Railroad songs were a genre created by laborers for the railroads in America. The origin of the genre is disputed and rather mysterious. We can all recall “I’ve been Working on the Railroad” (pre Civil War), but it is unclear if that is one example of the genres earliest pieces. Archie Green suggests in “Railroad Songs and Ballads: From the Archive of Folk Song” that “[the songs] welled directly out of the experiences of workers and were composed literally to the rhythm of the handcar. Others were born in Tin Pan Alley rooms or bars. But regardless of birthplace, songs moved up and down the main line or were shunted onto isolated spur tracks.”1 John Lomax had recorded many of these railroad songs. Here is an example of one: http://www.loc.gov/item/lomaxbib000326/ 2
These songs were created by workers to entertain and convey stories up and down the rails. The subjects of the songs, that are recorded, range from the erotic, basic railroad construction, and common themes like love and loss. The creators of the railroads songs included African Americans and many immigrant people. Unfortunately there are little to no record of the songs created by immigrants in different languages and today there is no way of rediscovering those songs. These songs created by African Americans and immigrants created a new slang term for these people called “Gandy Dancers”.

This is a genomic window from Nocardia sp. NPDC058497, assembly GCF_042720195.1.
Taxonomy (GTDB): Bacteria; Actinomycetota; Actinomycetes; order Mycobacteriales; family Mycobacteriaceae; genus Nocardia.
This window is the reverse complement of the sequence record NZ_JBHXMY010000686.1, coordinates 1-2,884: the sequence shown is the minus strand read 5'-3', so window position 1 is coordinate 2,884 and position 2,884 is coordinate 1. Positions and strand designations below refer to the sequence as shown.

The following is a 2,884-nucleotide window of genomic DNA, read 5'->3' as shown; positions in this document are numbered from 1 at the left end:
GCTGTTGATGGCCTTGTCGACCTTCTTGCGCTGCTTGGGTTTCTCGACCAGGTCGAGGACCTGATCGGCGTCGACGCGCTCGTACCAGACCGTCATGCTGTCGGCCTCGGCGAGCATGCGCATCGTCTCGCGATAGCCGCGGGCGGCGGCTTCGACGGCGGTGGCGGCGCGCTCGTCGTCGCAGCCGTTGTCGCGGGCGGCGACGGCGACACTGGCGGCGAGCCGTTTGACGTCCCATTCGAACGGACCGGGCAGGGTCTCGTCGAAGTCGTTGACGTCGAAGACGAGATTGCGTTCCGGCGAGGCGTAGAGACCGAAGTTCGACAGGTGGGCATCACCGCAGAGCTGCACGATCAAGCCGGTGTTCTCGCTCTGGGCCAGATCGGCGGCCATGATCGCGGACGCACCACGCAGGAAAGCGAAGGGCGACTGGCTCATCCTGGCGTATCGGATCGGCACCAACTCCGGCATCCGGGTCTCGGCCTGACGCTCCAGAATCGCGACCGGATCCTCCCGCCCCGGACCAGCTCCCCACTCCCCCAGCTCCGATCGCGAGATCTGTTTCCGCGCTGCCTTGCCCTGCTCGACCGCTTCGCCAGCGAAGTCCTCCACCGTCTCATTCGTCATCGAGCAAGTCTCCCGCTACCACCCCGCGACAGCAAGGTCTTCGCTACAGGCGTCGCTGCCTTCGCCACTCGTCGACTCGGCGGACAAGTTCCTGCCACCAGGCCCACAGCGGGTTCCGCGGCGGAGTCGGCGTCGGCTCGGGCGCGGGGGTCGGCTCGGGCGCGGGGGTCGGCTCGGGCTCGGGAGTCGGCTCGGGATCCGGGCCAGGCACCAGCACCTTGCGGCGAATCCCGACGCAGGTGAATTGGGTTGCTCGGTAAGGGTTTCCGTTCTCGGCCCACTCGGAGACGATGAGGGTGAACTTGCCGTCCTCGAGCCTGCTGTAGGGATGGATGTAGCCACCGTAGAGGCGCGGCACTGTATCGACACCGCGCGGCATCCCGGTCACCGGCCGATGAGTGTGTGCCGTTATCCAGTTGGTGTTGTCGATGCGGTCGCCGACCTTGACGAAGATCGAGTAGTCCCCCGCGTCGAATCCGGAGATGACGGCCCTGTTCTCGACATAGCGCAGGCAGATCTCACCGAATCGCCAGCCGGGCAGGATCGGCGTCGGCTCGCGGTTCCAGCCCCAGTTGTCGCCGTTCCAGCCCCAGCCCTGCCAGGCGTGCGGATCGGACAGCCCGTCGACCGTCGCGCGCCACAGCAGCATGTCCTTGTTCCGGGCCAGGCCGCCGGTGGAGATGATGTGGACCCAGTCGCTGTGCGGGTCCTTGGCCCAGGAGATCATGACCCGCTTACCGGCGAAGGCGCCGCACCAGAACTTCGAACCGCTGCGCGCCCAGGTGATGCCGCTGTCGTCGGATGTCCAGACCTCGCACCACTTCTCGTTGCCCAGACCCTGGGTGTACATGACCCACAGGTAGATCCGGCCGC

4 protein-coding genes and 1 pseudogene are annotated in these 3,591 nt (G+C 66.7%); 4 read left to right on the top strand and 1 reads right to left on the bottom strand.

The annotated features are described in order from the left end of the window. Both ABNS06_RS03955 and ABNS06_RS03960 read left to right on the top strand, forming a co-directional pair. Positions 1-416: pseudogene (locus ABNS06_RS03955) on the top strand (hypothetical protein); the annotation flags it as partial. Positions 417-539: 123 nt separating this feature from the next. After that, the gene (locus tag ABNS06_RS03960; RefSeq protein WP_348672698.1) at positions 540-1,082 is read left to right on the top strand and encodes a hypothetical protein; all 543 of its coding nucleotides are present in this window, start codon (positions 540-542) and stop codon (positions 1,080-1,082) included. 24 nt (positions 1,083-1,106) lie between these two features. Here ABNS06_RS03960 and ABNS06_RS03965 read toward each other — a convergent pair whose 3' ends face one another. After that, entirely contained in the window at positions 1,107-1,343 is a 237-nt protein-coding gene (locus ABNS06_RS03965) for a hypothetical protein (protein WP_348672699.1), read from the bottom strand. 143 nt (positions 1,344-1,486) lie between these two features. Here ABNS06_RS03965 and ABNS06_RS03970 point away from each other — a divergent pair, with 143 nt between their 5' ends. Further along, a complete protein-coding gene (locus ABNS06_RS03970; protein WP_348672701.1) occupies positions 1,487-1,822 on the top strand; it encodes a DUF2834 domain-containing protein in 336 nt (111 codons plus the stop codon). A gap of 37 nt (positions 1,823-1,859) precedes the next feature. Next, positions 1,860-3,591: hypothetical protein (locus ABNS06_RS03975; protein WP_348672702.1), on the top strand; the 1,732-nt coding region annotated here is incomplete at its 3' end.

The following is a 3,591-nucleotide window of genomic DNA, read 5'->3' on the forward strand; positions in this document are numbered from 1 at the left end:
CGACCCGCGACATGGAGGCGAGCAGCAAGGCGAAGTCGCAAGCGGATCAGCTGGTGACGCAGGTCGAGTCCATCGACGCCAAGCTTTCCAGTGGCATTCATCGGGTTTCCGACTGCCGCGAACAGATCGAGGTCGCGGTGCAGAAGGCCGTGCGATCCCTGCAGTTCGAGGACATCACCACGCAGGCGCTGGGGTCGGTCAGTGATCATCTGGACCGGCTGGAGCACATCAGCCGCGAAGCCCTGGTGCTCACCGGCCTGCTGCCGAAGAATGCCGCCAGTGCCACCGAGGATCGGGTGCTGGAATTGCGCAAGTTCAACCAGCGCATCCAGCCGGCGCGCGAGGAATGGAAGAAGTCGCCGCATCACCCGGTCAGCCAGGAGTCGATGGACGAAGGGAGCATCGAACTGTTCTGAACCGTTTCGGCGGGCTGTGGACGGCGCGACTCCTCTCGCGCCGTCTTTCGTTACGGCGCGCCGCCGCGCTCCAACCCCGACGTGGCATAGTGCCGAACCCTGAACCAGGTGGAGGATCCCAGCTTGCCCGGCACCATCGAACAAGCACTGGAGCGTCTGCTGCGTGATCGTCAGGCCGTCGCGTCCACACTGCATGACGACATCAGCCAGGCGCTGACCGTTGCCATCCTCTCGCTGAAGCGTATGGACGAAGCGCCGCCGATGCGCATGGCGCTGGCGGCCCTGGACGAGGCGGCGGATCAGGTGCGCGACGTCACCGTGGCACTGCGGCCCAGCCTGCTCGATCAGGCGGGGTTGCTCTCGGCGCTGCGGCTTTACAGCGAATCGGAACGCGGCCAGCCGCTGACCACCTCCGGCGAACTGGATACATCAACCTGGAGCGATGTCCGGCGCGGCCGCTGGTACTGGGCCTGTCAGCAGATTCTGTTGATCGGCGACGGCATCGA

In the article “Country Music and the Souls of White Folk” by Erich Nunn, we get a sense of the effect that the Gandy Dancer’s music has had on country music, we are told, “In My Husband, Jimmie Rodgers, a biography of her late husband published in 1935, Carrie Williamson (“Mrs. Jimmie”) Rodgers presents Jimmie as a crucible in which the “darkey songs” he learned as a boy are transmuted by “the natural music in his Irish soul” into something distinctive and new.”3 The songs that Carrie writes on were created by the African American men that worked of the rails and influenced Jimmie Rodgers.
Gandy Dancers used their songs as a method of keeping rhythm for the laborers of the railroad and striking in time amongst the laborers. Here is a short snippet of a documentary done on Gandy Dancers: 4
- Green, Archie. “Railroad Songs and Ballads.” Archive of Folk Song, 1968. Accessed February 26, 2018. https://www.loc.gov/folklife/LP/AFS_L61_opt.pdf.
- Lomax, John A, Ruby T Lomax, and Arthur Bell. John Henry. near Varner, Arkansas, 1939. Audio. Retrieved from the Library of Congress, https://www.loc.gov/item/lomaxbib000326/. (Accessed February 26, 2018.)
- Nunn, Erich. Country Music and the Souls of White Folk. Wayne State University Press.
- Folkstreamer. “Gandy Dancers.” YouTube. June 23, 2008. Accessed February 26, 2018. https://www.youtube.com/watch?v=025QQwTwzdU.